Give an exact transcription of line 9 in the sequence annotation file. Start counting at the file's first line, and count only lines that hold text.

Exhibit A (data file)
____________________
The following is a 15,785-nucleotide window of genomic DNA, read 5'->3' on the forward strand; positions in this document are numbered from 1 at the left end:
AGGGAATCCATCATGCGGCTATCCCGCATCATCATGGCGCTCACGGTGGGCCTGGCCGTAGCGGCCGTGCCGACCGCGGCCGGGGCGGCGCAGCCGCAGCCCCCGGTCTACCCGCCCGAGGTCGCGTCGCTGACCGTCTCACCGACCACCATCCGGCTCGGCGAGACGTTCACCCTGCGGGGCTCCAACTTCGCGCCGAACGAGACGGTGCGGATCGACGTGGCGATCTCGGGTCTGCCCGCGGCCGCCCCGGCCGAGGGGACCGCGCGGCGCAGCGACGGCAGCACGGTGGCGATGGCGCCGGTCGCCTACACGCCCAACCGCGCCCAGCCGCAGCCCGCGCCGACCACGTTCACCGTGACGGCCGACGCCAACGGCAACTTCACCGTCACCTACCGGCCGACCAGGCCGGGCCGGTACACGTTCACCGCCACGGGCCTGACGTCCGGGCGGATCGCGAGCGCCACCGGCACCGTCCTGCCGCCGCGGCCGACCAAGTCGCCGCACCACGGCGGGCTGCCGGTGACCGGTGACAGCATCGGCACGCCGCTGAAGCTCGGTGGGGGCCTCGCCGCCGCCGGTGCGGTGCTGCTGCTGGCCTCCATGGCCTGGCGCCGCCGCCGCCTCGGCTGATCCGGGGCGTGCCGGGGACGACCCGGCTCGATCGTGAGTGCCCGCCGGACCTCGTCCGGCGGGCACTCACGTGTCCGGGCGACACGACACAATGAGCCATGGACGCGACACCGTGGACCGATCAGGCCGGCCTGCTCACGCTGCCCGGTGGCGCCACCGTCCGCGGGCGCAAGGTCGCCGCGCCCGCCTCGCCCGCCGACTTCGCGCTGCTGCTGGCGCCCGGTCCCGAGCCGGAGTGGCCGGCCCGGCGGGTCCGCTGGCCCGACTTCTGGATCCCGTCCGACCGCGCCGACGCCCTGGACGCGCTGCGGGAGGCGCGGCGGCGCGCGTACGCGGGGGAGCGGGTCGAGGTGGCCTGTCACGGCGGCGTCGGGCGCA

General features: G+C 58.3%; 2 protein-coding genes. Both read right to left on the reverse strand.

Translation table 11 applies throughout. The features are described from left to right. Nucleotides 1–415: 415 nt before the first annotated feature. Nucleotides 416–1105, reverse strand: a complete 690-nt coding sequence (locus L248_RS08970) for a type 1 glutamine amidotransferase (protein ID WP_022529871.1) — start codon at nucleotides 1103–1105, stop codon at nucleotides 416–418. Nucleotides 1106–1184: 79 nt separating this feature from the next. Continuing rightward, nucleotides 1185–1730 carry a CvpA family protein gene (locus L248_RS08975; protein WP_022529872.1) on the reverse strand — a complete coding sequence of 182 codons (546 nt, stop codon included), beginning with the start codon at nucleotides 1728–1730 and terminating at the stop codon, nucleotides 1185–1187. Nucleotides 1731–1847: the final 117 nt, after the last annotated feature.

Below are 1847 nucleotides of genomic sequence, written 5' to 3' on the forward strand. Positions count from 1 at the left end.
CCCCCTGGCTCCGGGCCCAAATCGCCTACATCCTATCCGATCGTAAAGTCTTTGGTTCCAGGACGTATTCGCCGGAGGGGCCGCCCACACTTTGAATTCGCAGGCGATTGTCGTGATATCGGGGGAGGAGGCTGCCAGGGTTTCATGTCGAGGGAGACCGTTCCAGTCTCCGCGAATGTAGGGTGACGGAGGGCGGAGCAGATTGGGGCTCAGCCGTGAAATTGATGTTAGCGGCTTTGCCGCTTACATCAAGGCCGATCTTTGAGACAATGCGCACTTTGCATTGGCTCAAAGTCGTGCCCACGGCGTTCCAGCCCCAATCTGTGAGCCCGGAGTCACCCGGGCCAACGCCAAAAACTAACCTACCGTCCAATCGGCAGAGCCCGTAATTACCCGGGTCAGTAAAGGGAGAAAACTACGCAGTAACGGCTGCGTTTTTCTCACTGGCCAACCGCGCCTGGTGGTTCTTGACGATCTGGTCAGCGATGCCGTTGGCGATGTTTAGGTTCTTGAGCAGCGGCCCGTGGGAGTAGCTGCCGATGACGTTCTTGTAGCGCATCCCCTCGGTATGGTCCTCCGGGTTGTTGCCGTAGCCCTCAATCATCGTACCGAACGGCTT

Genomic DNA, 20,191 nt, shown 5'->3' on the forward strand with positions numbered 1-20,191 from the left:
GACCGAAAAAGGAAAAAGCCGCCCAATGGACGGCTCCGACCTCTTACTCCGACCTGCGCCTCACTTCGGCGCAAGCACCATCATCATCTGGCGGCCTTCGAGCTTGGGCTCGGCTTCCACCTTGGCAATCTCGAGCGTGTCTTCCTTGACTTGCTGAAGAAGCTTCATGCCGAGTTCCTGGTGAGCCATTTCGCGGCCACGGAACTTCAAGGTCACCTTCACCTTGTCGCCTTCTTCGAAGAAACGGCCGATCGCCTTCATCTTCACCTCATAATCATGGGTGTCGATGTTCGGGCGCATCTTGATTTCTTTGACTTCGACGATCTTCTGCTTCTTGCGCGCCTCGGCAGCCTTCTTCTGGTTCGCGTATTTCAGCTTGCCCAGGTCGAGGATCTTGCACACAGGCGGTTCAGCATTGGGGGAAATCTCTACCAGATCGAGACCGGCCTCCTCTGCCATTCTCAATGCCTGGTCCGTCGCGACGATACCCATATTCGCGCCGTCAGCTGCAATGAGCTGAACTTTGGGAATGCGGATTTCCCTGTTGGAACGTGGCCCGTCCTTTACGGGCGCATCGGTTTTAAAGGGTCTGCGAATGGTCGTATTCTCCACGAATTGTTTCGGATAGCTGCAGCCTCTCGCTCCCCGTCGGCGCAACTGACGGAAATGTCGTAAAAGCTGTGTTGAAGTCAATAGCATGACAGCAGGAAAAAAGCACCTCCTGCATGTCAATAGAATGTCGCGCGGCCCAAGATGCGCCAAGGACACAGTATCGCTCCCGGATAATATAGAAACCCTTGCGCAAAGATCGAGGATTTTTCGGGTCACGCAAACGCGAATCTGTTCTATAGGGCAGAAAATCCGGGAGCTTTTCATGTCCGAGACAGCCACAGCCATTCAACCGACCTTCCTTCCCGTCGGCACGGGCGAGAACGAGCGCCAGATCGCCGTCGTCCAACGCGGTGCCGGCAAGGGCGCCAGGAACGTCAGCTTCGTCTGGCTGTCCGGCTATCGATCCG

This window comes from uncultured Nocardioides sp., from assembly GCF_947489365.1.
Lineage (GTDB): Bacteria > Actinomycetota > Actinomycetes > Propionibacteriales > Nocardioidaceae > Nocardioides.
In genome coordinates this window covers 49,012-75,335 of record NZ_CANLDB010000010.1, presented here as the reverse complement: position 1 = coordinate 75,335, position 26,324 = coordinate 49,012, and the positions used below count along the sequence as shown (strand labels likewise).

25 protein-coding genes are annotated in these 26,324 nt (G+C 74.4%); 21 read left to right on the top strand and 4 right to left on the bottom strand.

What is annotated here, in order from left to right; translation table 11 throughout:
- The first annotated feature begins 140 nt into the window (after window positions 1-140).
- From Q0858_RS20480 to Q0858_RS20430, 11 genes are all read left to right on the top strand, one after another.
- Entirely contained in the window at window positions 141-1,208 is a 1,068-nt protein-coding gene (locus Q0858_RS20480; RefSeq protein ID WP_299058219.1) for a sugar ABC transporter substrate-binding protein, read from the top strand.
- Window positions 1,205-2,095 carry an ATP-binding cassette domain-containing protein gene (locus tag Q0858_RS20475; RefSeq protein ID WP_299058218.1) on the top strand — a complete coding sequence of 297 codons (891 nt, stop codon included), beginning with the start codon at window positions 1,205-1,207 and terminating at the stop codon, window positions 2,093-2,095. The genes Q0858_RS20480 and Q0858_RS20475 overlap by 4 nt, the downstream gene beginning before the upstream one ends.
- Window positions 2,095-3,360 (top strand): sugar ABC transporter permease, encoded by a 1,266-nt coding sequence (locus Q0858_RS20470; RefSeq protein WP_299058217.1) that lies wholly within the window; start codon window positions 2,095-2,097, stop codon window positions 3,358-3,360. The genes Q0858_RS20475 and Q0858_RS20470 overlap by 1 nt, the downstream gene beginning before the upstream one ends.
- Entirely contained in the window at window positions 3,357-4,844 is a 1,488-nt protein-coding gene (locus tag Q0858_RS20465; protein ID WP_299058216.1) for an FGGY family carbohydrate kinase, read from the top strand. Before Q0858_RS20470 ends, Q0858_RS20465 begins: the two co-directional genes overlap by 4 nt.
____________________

This window comes from uncultured Nocardioides sp., from assembly GCF_947489365.1.